Even the smallest pet turtle needs plenty of space for swimming and basking. The smaller the turtle, however, the less space it needs to be healthy and happy. Many pet stores and reptile dealers sell turtles that start out small, at only about 4 inches across, but quickly outgrow their tank.
At 5 inches or less, mud turtles are among the smallest turtles kept as pets. Aptly named, these turtles bury themselves deep in the mud throughout the winter months and emerge when warmer weather returns. Mud turtles have minimal care requirements, although housing with both clean water and dry land is necessary. If cared for properly, they can live to be up to 50 years old. Mud turtles can emit a foul odor if threatened, but this is generally not a problem in captivity.
Commonly called stinkpot turtles, musk turtles get their name from the strong smell they emit when frightened or attacked. They are closely related to mud turtles, and grow only to about 5 inches across, which means a single musk turtle can be housed in a 20-gallon tank, or a pair in a 30-gallon tank. Stinkpots require water deep enough to swim in and prefer a place to hide in the water among branches or rocks. They also need a small basking area out of the water.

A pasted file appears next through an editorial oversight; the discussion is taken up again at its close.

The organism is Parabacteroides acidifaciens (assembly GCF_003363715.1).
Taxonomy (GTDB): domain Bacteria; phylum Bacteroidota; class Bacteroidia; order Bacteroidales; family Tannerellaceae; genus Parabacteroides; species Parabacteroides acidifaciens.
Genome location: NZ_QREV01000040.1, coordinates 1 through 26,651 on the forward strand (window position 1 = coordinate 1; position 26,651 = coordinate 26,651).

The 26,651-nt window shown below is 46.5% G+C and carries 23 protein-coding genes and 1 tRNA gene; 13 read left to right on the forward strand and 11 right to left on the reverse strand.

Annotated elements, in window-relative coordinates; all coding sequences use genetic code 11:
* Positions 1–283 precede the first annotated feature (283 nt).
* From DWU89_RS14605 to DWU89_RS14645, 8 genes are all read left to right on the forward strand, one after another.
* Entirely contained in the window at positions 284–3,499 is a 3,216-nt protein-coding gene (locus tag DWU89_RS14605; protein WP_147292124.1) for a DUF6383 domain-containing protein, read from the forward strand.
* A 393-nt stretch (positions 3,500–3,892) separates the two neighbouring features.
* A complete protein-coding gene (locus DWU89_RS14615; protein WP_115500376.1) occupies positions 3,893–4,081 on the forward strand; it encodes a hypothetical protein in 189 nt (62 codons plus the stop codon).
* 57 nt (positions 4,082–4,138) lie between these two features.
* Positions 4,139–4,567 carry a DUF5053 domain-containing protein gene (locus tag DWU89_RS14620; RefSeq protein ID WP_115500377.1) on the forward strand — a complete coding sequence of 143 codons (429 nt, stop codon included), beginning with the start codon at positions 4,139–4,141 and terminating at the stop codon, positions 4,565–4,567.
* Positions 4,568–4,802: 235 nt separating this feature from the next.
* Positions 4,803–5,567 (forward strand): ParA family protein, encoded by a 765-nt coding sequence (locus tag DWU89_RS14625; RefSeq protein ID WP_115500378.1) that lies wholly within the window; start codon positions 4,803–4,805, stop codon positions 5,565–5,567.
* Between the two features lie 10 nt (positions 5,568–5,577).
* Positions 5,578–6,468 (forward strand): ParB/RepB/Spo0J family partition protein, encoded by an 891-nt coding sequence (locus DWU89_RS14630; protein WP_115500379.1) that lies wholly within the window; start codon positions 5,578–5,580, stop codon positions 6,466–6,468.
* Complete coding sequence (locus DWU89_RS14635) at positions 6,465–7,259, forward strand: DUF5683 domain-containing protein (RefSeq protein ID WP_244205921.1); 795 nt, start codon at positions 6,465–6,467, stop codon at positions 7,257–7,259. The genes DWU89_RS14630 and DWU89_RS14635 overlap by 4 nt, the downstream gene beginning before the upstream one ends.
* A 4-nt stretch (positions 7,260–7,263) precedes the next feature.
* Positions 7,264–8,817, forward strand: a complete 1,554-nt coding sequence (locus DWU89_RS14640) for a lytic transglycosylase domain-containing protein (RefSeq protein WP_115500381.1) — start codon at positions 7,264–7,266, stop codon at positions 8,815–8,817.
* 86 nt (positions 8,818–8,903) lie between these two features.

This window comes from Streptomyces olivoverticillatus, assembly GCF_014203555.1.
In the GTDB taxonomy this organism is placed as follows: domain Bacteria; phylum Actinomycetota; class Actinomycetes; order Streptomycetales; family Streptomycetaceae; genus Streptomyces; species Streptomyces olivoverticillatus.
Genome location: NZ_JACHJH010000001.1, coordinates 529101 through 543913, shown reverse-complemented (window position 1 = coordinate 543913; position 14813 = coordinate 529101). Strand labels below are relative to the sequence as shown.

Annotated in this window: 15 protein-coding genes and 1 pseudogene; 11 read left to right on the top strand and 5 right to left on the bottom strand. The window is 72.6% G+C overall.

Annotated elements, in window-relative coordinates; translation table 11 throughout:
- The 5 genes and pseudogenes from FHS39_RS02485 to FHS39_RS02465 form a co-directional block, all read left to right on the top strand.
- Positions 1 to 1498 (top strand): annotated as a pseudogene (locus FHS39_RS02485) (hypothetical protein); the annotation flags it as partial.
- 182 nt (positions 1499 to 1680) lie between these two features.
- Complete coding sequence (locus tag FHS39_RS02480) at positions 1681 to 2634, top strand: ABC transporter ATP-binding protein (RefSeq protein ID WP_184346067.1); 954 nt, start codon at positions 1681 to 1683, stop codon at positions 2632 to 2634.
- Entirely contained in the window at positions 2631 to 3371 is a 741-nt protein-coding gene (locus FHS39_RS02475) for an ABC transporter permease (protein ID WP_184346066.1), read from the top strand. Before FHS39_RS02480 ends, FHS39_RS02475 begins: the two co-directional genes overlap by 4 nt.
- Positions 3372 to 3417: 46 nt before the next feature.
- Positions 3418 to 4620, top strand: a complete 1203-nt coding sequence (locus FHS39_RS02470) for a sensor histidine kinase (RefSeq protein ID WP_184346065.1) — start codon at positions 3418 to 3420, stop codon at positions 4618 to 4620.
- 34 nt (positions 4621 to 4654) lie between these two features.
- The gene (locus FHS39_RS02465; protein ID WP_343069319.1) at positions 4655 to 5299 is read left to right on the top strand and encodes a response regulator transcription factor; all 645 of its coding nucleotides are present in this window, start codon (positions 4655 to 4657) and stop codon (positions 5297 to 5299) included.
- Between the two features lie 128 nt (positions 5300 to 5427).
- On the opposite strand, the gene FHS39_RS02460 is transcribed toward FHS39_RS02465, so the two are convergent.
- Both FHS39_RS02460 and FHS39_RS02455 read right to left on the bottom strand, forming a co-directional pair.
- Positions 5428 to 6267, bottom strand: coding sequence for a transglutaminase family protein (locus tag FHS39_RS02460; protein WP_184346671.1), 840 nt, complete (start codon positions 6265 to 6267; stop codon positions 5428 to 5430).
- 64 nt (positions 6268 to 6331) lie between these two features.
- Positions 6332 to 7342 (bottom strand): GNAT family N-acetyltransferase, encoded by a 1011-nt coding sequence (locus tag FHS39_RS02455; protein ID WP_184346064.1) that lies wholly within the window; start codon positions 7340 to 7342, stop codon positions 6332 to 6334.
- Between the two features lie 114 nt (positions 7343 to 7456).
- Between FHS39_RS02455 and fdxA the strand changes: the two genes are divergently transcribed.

Slider-type turtles, including the red-eared slider, painted and map turtles, are slightly larger than mud and musk turtles. These turtles owe much of their popularity to their bright coloring and interesting shells. Sliders can reach up to 16 inches long, which is large compared to mud and musk turtles, but small compared to their seafaring relatives who frequently reach 5 feet long. Slider turtles are semi-aquatic and require a swimming area and a basking area.
Snappers are among the largest of the commonly kept small pet turtles, reaching up to 20 inches in length. These aggressive turtles are not recommended for first-time turtle owners since, as the name suggests, they like to snap with their mouths. Their strong beaks can break a finger. Snappers need both water and dry land in their habitat.
A few exotic types of small turtles are imported into the United States as pets. These include the Reeve's, Asian yellow pond, Asian leaf and African mud turtles. These are larger than mud and musk turtles, but smaller than sliders. They are semi-aquatic and need a habitat large enough to include an area of clean water for swimming and a dry area for basking.
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